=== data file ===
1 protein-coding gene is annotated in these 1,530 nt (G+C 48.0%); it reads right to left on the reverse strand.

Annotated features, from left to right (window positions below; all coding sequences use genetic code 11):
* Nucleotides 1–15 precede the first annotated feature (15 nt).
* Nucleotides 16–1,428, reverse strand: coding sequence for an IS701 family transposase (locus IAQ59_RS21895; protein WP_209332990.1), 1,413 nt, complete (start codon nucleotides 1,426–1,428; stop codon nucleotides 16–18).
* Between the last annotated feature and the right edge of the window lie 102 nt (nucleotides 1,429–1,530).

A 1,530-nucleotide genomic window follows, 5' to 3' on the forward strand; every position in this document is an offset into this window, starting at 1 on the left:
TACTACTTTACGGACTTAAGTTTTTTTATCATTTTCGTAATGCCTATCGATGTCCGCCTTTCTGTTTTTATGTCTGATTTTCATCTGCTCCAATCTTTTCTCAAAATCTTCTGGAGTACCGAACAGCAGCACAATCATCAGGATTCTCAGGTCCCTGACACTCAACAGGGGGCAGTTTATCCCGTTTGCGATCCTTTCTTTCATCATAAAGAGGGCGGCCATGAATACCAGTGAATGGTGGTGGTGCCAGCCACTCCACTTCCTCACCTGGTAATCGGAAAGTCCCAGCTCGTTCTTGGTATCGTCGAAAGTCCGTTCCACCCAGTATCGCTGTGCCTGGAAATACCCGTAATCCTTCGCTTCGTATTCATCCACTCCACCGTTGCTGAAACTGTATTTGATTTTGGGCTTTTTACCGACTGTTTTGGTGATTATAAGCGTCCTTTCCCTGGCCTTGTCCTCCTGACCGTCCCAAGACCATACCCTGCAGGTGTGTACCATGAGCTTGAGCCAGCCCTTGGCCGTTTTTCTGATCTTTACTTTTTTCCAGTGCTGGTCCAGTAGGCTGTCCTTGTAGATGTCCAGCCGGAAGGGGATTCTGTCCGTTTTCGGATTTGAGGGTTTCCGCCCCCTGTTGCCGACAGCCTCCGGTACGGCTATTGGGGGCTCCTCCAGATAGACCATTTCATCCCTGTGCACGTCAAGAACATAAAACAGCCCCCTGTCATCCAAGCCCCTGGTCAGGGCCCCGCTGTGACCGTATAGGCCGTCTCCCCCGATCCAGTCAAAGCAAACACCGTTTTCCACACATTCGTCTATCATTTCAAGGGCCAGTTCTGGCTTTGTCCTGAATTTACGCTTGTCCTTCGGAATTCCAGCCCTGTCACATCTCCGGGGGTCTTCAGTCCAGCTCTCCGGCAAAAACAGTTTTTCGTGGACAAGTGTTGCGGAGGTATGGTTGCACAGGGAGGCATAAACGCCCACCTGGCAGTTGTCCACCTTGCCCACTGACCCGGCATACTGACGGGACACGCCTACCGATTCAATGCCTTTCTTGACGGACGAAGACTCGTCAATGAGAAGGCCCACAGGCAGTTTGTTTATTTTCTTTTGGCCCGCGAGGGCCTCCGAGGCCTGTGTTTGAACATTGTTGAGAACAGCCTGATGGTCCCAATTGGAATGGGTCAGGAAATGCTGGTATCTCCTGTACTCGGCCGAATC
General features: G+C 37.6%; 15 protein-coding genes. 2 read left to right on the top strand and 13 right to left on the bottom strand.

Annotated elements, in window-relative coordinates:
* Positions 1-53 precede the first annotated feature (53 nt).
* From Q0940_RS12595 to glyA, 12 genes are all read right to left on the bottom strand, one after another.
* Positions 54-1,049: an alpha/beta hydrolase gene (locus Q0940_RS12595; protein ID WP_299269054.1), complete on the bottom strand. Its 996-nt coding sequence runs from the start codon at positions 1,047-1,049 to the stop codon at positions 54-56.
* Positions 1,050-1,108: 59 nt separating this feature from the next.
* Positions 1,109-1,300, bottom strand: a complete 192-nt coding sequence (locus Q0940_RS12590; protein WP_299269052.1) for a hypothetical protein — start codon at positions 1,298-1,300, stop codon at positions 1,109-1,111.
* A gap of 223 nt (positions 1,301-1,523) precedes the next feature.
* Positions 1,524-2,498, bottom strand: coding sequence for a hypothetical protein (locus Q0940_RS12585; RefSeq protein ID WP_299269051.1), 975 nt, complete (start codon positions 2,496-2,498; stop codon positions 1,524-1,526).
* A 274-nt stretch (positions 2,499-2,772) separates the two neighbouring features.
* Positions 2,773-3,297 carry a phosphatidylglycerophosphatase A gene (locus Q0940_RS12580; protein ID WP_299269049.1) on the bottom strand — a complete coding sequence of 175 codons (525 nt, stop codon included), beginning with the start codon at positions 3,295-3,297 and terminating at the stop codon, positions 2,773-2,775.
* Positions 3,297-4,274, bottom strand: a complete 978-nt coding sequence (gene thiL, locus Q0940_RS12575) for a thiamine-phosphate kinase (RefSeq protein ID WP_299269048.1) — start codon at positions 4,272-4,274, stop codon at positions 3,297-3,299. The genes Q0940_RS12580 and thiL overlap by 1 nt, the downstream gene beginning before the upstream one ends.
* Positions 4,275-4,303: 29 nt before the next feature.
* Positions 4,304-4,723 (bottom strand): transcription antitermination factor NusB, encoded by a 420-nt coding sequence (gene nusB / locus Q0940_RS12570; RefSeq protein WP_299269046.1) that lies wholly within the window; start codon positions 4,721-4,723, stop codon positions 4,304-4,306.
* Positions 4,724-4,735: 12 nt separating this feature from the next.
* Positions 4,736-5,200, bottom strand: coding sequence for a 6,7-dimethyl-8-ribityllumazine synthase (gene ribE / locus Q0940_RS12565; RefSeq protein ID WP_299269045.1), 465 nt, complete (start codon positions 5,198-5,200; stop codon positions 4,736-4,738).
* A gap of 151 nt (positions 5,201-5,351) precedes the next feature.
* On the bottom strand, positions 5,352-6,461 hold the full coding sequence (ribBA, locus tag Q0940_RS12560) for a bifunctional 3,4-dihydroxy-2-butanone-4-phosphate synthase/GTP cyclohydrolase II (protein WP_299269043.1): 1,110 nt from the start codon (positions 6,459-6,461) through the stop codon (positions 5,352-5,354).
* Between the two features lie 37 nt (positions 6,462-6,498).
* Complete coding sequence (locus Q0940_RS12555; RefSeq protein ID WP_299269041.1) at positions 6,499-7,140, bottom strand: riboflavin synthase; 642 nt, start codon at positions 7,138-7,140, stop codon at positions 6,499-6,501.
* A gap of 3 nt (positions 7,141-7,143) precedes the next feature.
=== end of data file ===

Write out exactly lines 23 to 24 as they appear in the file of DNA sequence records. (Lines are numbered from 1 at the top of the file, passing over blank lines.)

* Positions 4,736-5,200, bottom strand: coding sequence for a 6,7-dimethyl-8-ribityllumazine synthase (gene ribE / locus Q0940_RS12565; RefSeq protein ID WP_299269045.1), 465 nt, complete (start codon positions 5,198-5,200; stop codon positions 4,736-4,738).
* A gap of 151 nt (positions 5,201-5,351) precedes the next feature.